IN SEPTEMBER, Nikki Weston of West Bromwich wrote to the Bugle in the hope that our everresourceful readers would be able to assist in her quest to discover more about her great-uncle who was lost in the Second World War. She knew his name and when he died and that a pub in his native Greets Green was named in his honour, but Nikki had no photographs or any particular details about her great-uncle’s life and tragic death.
Once again Bugle readers have proved their worth and Nikki has now been provided with a wealth of information and pictures. George Evans, John Howes and W. Jacks, all from West Bromwich, wrote to the Bugle with their recollections of Nikki’s great-uncle and several other readers also contacted her directly.
Nikki has kindly given the Bugle copies of the photographs she recently received and an update on the latest information unearthed, but the quest does not stop and Nikki again asks for the Buglers’ help in filling in the gaps in the story.
Nikki writes: “In Bugle 942 I asked for information regarding my great-uncle Joseph Sidney Weston, who was a sailor on HMS Emerald until 1944. Can I say a massive thank-you to all the readers who kindly spent their own time phoning and emailing me with lots of priceless information, and also sending information to the Bugle. I was even invited to the home of one lady who knew Joseph and supplied me with photographs and personal accounts. All the information given has gone a long way in helping me with my quest to find out as much as I can about this remarkable man.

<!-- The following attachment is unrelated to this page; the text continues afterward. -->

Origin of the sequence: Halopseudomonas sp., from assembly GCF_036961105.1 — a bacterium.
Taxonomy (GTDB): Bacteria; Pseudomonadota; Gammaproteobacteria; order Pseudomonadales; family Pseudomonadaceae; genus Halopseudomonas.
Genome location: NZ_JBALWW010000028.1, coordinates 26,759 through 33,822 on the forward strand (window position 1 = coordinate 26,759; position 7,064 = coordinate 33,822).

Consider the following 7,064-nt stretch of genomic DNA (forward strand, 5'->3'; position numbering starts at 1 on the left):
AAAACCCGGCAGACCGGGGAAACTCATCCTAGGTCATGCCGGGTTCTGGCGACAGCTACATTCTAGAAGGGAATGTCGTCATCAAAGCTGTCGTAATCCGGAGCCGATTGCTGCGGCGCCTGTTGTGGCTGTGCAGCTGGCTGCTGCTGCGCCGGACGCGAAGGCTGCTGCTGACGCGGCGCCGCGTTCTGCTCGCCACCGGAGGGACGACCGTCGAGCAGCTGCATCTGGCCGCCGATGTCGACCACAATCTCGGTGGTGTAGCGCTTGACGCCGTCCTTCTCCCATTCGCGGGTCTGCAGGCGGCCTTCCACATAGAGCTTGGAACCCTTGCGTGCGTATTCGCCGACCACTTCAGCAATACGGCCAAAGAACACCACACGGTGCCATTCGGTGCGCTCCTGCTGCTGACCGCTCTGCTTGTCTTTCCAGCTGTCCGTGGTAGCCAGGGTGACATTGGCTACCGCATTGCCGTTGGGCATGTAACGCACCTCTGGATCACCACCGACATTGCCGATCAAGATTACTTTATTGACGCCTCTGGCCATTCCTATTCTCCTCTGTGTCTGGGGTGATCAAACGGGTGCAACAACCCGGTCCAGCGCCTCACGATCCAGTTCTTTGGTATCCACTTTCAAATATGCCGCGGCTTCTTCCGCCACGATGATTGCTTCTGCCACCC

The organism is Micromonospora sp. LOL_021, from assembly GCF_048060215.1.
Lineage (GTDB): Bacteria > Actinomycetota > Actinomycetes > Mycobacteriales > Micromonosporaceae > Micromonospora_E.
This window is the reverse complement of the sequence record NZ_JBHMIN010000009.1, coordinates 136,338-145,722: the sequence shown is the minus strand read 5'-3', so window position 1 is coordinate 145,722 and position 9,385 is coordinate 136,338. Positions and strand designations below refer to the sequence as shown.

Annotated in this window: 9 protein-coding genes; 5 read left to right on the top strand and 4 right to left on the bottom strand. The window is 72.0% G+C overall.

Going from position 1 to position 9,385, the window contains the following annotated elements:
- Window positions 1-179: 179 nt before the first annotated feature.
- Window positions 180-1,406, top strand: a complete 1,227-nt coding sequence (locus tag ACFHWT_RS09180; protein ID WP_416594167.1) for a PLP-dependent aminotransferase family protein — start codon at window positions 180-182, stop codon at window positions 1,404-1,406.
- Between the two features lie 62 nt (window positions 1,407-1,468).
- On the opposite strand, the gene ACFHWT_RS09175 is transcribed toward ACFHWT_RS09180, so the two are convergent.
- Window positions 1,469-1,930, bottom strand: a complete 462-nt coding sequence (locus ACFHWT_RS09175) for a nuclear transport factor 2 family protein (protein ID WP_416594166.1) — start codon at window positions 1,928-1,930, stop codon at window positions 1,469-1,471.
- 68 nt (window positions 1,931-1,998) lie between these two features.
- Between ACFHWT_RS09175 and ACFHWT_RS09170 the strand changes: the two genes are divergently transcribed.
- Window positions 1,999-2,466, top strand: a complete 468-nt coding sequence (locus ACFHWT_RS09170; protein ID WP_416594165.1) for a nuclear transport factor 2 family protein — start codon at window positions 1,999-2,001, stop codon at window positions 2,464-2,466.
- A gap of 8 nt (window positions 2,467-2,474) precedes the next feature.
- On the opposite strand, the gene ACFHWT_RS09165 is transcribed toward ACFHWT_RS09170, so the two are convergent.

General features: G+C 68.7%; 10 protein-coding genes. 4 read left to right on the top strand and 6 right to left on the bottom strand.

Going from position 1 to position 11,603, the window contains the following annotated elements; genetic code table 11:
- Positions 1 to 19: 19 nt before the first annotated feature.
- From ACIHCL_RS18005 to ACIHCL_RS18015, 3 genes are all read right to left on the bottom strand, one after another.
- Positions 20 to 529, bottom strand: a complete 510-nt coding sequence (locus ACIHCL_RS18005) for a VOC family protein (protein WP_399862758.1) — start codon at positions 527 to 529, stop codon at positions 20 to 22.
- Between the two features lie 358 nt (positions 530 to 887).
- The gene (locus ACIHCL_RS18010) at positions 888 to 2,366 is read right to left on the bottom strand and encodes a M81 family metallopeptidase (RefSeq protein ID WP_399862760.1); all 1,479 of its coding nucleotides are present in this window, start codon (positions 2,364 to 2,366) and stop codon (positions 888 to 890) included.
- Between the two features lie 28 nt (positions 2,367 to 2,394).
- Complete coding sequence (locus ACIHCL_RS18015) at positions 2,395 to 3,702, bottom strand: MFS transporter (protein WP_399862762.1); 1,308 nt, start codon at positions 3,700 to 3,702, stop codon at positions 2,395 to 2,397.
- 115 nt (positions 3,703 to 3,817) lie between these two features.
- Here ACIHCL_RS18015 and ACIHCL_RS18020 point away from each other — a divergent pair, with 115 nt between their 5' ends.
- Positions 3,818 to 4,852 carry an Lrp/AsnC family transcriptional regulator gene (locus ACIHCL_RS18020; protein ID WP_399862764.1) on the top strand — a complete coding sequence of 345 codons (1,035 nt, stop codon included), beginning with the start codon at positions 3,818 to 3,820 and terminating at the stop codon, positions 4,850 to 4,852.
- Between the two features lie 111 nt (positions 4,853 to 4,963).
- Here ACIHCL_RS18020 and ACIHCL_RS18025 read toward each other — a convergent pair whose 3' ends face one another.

“Joseph Weston died in January 1944, aged 24. He was known locally as ‘Smiling Joe’ and ‘Popeye’ to the kids, because he did impersonations of Popeye for them. He lived and grew up on the Greets Green estate in West Bromwich with his mother, brother Ernest (Ernie) and step-brother James (Jimmy) Cook. When Joseph left school he started work in Darby’s brewery in Vernon Street, which has unfortunately since gone. He worked closely with Mr Darby and helped out at his mansion as well.
“Joseph was called up to go to war and so joined the Royal Navy, where he enlisted on board HMS Emerald.
“When Joseph failed to return home, the brewery, as an act of remembrance, said that they would name their next pub after him. They were going to name it the ‘Weston Hotel’ but, after speaking to his mother, Adelaide Weston, the brewery named the pub the ‘Jolly Sailor’ as she wished. In fact, it was Adelaide who opened the pub at the request of the brewery.
“It was rumoured that Joseph’s ship was torpedoed by a German U-boat on 31st January, 1944, while on North Sea convoy duty, and sank, taking Joe and its crew down with it. However, after more research it’s been discovered that this was not the case. HMS Emerald was stationed at Colombo, Sri Lanka, in January 1944 and returned to Britain in April, prior to supporting the Normandy landings. She was withdrawn from operational service in late 1944 and scrapped in 1948.
“It now appears that Joe was missing presumed killed while on his way to Tanzania. He was reported missing, presumed killed in action after only a day or so. Joseph left Dudley Port railway station on the Sunday and his family received a telegram on the Monday, stating that he was missing presumed killed. This being only two days from leaving home until the telegram arrived. Where he actually died is still a mystery as the service dates don’t add up. Surely it would have taken more than two days to get to Tanzania and for the telegram to arrive home.
“Any further information that anybody had will be greatly appreciated. I’m particularly keen to speak to anyone who has comprehensive knowledge of Royal Navy history.”